The annual conference, which drew about 350 attendees, presented several programs that showed how publishers can capitalize on vertical search, blogs, podcasting and other new media.
B-to-b publishers were urged to learn more about how to integrate new media platforms into their existing portfolios because that's where their future revenue growth is expected.
B-to-b ad revenue increased 5% in 2005 compared with 2004, while ad pages grew nearly 4%, according to ABM's BIN numbers. In contrast, overall U.S. Internet ad revenues for 2005 totaled $12.5 billion, a 30% increase from 2004, according to the Interactive Advertising Bureau.
Similar trends in b-to-b media spending are expected this year, according to Gordon Hughes II, president-CEO of ABM, which represents 2000 trade titles, more than 2,500 Web sites and thousands of trade shows.
ABM has forecast that print b-to-b ad pages will grow around 3% this year, while print ad revenue is expected to increase about 4% to 5%. Trade show revenue is forecast to grow 6% to 7%, while b-to-b online revenue is expected to rise 22%.
What's more, in a report released in early May investment banker Merrill Lynch said U.S. online ad spending will total around $16.2 billion this year, up 28.7% from 2005.
With more ad dollars starting to flow to the Web, it's little wonder that one of the more popular seminars during the ABM Spring Meeting was titled, "Making the Digital Promise a Reality."
During the discussion, Bob Maund, VP of BusinessWeek's westerns sales operation, shared a statistic that demonstrated the dramatic shift in media spending among b-to-b marketers.
"About 75% of our advertisers that previously spent money on print will now only advertise in the magazine leading up to product launches," he said. "Our best advertisers are demanding that we be where their users are." (Last week, The Wall Street Journal reported that IBM Corp. had decided to move advertising out of BusinessWeek for the foreseeable future and invest more of its marketing dollars in electronic advertising.)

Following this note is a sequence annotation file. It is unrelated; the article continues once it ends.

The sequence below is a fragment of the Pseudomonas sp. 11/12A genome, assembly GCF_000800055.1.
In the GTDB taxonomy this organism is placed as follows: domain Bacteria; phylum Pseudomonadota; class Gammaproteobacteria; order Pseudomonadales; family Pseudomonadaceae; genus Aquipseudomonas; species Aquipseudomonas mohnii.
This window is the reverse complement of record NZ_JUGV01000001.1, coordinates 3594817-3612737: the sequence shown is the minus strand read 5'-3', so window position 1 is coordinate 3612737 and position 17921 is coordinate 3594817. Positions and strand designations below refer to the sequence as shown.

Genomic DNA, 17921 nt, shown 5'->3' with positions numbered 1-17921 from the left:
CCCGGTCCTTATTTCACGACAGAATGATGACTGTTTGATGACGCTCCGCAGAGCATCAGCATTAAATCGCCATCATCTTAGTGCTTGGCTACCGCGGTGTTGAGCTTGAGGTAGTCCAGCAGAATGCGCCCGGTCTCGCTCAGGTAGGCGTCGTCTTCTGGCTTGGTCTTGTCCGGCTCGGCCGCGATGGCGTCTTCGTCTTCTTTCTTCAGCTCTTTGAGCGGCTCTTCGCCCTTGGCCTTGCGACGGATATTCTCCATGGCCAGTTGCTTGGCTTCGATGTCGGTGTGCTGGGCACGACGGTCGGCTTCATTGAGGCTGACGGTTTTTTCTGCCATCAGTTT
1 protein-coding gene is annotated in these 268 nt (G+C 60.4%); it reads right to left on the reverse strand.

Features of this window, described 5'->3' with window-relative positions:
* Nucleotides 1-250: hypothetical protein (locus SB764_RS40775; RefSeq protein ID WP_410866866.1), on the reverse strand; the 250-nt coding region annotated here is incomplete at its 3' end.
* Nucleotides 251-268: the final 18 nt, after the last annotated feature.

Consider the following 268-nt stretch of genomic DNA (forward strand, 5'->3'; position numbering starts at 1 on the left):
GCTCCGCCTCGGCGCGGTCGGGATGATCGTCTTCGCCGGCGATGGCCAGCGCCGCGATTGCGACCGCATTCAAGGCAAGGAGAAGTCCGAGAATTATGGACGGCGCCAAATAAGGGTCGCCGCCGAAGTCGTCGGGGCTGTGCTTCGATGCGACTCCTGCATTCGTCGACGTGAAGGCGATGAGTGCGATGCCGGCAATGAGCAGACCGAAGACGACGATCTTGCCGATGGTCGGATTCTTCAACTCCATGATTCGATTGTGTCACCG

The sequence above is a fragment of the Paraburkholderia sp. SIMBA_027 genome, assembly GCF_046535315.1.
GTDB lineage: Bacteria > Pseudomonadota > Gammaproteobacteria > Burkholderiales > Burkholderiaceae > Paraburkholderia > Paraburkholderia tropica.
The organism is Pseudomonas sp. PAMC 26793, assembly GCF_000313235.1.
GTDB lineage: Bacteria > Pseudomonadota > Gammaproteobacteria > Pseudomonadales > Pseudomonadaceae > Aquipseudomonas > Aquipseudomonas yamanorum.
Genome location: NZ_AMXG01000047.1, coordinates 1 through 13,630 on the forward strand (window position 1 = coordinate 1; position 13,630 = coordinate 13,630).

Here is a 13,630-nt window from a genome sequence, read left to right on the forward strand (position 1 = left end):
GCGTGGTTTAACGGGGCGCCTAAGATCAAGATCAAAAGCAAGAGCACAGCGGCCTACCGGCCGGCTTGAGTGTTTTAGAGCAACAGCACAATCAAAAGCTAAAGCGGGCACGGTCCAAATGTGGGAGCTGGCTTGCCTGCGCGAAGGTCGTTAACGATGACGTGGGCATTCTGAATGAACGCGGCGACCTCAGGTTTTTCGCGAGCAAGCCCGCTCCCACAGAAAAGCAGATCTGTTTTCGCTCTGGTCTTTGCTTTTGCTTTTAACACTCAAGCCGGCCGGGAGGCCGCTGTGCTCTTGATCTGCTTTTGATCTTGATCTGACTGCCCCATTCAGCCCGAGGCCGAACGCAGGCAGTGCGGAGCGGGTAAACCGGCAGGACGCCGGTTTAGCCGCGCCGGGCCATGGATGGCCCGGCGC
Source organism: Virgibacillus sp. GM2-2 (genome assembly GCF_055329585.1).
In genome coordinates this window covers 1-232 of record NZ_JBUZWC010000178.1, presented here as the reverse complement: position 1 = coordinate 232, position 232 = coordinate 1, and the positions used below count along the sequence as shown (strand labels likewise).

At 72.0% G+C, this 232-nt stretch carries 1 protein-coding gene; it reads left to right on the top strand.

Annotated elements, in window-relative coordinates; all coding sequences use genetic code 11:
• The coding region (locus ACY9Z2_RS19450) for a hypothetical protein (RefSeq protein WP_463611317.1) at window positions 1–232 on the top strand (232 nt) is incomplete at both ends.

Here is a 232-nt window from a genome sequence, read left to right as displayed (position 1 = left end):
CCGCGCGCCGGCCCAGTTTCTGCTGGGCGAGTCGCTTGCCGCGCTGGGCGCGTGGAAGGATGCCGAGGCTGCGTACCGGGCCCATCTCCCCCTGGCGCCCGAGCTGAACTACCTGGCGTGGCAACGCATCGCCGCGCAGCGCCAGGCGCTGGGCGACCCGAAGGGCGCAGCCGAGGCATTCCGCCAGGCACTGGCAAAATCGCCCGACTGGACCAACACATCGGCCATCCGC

As marketers push for more integrated advertising packages BusinessWeek is taking pains to break down traditional sales silos. "We have to make sure we're doing things differently. Sales in the past have been an individual sport, but now it's a team sport," Maund said. "People are still in silos, but we're slowly evolving the structure."
BusinessWeek has made several operational changes to facilitate online ad sales. These include altering the company's sales compensation plans, enhanced training and a new initiative called Raising Your Digital IQ that is designed to help sales executives be smarter about digital sales.
One accelerating trend, Maund noted, is advertisers' efforts "to get embedded in our brand's attributes." For example, Sun Microsystems regularly buys ads that run below the BusinessWeek cover story. The ads direct readers to go to BusinessWeek Online, where they will find additional ads for Sun products.
"It's incredible how many ways the tail wags the dog," Maund said. In mid-May, he was working on 12 integrated advertising programs, up from four in 2005, worth roughly $20 million.
B-to-b media's crucial role
Michael Marchesano, the 2006-2007 chairman of ABM and president-CEO of VNU Business Media, stressed in his opening remarks that b-to-b media companies must play a crucial role in the new media landscape.
"We are truly at a crossroads," he said. "As an industry we can resist these changes and let our editors play the role of `parent-knows-best' by dictating content. Or we can empower them to think differently and to be part of the process of creating communities [and] building networks."
Marchesano also said b-to-b publishers are well-suited to take better advantage of online search, which is still in its infancy. "We can all take a page from the Google playbook and build a better search mousetrap," he said. "We can focus on customer demands better than an algorithmic formula."
The ABM unveiled a two-year strategic plan, Building the Next 10 Years, at the meeting. One of the strategic plan's central tenets, emphasizing the role of editors as "brand stewards" across multiple content platforms, attracted special attention.
"The good guys will recognize this; those who don't will fall behind," Hughes said.
Bob Carrigan, president of IDG Communications and a member of ABM's executive committee, said some b-to-b publishers are still largely focused on their print products and need guidance on how to properly invest more in digital media and other media platforms. M
BtoB Editor Ellis Booker contributed to this article.